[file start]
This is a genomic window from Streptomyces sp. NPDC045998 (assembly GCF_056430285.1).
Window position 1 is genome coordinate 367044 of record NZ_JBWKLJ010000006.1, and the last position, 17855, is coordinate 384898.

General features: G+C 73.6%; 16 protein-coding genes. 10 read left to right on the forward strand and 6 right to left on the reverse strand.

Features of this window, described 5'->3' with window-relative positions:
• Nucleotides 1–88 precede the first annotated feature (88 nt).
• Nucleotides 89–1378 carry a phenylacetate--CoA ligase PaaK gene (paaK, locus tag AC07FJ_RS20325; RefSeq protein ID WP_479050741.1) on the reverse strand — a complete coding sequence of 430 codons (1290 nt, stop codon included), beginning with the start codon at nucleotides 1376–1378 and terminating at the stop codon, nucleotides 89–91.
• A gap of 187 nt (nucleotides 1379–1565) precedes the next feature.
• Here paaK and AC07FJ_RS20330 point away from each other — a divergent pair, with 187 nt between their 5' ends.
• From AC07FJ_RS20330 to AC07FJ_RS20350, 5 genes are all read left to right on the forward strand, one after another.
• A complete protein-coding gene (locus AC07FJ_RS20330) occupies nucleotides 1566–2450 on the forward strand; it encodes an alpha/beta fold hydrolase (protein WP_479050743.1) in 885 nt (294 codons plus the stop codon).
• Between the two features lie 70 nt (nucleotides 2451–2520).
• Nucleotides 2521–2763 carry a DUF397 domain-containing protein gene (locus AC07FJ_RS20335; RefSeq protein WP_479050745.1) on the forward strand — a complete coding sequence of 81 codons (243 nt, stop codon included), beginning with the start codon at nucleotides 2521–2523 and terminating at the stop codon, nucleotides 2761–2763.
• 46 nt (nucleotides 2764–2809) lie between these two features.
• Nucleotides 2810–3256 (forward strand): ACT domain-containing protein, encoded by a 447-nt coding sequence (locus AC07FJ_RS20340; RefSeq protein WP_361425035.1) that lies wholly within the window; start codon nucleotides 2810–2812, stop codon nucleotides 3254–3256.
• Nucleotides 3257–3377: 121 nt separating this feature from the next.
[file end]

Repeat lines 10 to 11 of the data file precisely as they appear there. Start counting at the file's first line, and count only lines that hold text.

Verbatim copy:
• A complete protein-coding gene (locus AC07FJ_RS20330) occupies nucleotides 1566–2450 on the forward strand; it encodes an alpha/beta fold hydrolase (protein WP_479050743.1) in 885 nt (294 codons plus the stop codon).
• Between the two features lie 70 nt (nucleotides 2451–2520).